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While Automatic Identification Systems (AIS) have been appearing on more commercial and recreational vessels, many sailors still find it to be cost-prohibitive. As an alternative, I recently used a combination of smartphone apps and AIS websites...

Extrasensory Perceptions

by David W. Shaw, Posted September 28, 2011
The night sky over the Chesapeake Bay Bridge and Tunnel flashed white with lightning, like a silent artillery barrage. The storms were so far up the bay the sound of the thunder never reached Sonata, the 1981 Pearson 36 cutter...

Do You Know Your Racing Flags?

by Sail Staff, Posted March 1, 2012
Everyone knows the Answering Pennant (AP or “Cat in the Hat” flag) means racing has been postponed and that the “P” flag means a standard starting sequence. But what about the “M” flag, an “N” flag over an “A” flag, or an answering pennant flying above Pennant 2? 

Judging Leeway

by Tom Cunliffe, Posted March 14, 2012
Any boat under way in a crosswind, whether it’s a rowboat crossing a lake or a powerful cruiser reaching along the coast, will be pushed sideways to some extent. The effect is called “leeway,” and even big ships are subject to it. Sometimes leeway is insignificant; often it is not.
There aren’t many sinking sensations to compare with the one you get when your GPS decides to take an unscheduled break, especially if you’ve been relying on an electronic chartplotter. One minute you know exactly where you are. The next you’re surrounded by a trackless sea, feeling distinctly insecure. 
Some might say that seamanship has been sidelined by technology, with safety and security more dependent on button pushing than sail changing. There may be some truth to this. But at the same time, there’s no question that today’s technology does fill some very real needs. 

Curse of the Cursor

by Peter Nielsen, Posted September 18, 2012
The first time I ever used a GPS on an offshore passage we almost lost the boat. The navigator, delighted with his new toy, had plotted a waypoint just off our destination, but somehow missed the long, low, unlit headland between us and it.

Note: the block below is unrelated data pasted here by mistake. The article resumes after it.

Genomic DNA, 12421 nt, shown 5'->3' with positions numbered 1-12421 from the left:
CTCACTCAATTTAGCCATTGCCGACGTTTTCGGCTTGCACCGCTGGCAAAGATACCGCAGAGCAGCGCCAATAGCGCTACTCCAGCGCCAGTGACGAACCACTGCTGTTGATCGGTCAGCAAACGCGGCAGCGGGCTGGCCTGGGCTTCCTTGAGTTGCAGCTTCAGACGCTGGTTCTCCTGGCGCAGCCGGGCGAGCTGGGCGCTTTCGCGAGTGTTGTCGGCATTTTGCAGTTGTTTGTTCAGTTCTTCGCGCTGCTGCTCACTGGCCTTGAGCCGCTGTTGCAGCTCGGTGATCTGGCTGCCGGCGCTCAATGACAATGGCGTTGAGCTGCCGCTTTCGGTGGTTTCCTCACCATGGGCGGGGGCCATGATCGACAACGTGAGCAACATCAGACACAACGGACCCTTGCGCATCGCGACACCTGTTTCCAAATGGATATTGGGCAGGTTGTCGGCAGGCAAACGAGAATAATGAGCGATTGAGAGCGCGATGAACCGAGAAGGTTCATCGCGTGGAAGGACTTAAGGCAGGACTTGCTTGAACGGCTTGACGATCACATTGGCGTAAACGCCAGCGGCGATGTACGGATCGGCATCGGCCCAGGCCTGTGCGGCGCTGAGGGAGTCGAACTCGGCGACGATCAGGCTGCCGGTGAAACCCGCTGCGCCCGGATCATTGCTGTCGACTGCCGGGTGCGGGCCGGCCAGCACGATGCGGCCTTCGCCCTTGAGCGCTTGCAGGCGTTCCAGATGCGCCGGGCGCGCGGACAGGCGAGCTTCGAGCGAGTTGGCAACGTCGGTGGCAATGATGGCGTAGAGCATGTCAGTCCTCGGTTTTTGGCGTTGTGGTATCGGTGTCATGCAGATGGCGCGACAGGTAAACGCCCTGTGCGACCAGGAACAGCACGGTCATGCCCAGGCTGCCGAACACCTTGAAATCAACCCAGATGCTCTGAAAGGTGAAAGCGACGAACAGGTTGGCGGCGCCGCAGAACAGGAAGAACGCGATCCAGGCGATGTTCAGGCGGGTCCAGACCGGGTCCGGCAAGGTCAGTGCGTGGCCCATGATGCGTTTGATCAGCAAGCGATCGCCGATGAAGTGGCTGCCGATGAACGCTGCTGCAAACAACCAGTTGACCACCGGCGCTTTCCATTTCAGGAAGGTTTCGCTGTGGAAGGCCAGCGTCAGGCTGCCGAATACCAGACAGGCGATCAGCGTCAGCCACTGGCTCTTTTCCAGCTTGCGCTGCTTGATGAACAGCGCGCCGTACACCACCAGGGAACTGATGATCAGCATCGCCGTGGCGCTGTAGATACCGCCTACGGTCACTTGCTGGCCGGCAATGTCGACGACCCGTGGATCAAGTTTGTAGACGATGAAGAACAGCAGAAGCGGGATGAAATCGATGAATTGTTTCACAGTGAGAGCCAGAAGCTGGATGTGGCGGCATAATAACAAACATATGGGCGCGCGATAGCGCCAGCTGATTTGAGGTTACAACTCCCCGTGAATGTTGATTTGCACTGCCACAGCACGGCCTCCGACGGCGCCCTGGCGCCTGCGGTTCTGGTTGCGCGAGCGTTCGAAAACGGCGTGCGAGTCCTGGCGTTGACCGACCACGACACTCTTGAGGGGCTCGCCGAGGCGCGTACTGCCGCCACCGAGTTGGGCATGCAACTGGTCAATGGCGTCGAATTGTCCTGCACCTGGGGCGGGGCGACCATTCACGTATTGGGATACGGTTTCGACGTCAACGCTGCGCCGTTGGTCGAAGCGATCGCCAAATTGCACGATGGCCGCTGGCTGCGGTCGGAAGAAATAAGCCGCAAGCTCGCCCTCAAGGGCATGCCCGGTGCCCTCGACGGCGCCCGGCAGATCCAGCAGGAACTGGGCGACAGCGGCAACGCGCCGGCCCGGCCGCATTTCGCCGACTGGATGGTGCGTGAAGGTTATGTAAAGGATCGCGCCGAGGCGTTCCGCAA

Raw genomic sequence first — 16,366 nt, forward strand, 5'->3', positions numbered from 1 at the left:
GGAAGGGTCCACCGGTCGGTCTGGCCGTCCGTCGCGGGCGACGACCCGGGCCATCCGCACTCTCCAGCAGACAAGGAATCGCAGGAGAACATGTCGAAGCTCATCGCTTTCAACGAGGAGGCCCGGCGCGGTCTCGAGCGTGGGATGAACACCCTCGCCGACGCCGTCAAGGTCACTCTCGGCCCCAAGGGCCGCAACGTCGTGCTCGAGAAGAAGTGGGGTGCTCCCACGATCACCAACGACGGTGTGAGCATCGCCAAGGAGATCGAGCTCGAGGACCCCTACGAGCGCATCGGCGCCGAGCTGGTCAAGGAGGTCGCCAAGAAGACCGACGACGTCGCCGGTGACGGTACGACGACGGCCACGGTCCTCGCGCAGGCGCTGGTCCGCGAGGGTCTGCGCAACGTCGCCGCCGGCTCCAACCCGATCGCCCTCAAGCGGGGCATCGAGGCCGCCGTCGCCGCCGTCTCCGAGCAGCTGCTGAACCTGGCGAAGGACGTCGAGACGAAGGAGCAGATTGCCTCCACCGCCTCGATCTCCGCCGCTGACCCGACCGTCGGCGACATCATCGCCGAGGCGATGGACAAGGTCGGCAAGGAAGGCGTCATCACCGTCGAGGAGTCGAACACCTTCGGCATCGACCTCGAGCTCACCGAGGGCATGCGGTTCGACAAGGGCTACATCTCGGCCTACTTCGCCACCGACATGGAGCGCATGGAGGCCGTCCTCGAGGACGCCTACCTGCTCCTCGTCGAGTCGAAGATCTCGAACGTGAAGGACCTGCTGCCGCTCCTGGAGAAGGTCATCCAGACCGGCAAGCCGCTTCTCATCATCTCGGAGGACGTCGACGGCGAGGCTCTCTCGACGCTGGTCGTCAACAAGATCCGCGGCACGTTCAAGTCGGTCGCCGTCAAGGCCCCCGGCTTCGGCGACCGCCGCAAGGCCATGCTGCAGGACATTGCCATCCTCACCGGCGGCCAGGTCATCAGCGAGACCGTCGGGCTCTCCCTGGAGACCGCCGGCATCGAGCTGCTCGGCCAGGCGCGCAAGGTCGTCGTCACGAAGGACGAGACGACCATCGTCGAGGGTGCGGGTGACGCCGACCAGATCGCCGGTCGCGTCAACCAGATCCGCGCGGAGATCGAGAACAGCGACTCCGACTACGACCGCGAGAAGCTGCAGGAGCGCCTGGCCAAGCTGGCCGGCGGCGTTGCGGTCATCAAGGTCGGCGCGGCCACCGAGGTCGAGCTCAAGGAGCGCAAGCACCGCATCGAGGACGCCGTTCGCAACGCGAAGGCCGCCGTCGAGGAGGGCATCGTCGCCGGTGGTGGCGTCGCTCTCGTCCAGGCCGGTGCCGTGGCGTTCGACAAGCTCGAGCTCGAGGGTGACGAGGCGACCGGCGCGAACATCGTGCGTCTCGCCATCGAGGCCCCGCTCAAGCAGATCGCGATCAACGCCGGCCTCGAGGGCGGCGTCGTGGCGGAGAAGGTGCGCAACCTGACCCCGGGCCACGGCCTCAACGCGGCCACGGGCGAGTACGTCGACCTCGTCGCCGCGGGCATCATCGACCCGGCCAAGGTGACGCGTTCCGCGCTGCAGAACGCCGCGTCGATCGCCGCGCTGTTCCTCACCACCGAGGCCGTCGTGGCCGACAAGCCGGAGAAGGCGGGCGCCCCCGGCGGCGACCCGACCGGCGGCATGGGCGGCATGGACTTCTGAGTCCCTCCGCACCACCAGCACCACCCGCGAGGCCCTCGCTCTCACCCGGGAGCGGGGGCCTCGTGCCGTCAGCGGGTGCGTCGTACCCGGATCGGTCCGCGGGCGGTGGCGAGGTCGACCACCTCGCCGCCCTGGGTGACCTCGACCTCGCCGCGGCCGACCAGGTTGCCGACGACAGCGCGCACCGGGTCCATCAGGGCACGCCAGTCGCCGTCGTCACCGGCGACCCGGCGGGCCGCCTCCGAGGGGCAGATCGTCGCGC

Cruising Tips - Navigation

by Sail Staff, Posted May 2, 2006
Chart Smart (July 2006)We arrived off Suva, the capital of Fiji, after a 10-day passage from New Zealand. While we knew the island of Viti Levu was about 5 miles off our bow, we couldn’t see it because of a heavy rainstorm. My husband, Bob, turned on the computer and looked at the electronic charts we had added to our navigation suite a few weeks earlier. We wanted to use them to
This month: coping with fog, inshore pilotingSeamanshipSailing in fogSummer sailing and fog seem to be inextricably linked in some parts of the country, and everyone who races or cruises will run into a bank of the gray stuff at one time or another. When you do, your priorities change from making good time toward your destination to not running into other

Cruising Tips - Visibility

by Sail Staff, Posted March 27, 2006
Signal Advantage (March 2006)If you have an on-the-water emergency during the day, keep in mind that a mirror is a very effective signaling device. If the weather is clear and there is sunlight, the reflection from a mirror can be seen up to 100 miles away. While it does need sun, a mirror doesn’t depend on batteries, satellites, or the electronic watchkeeping of a potential
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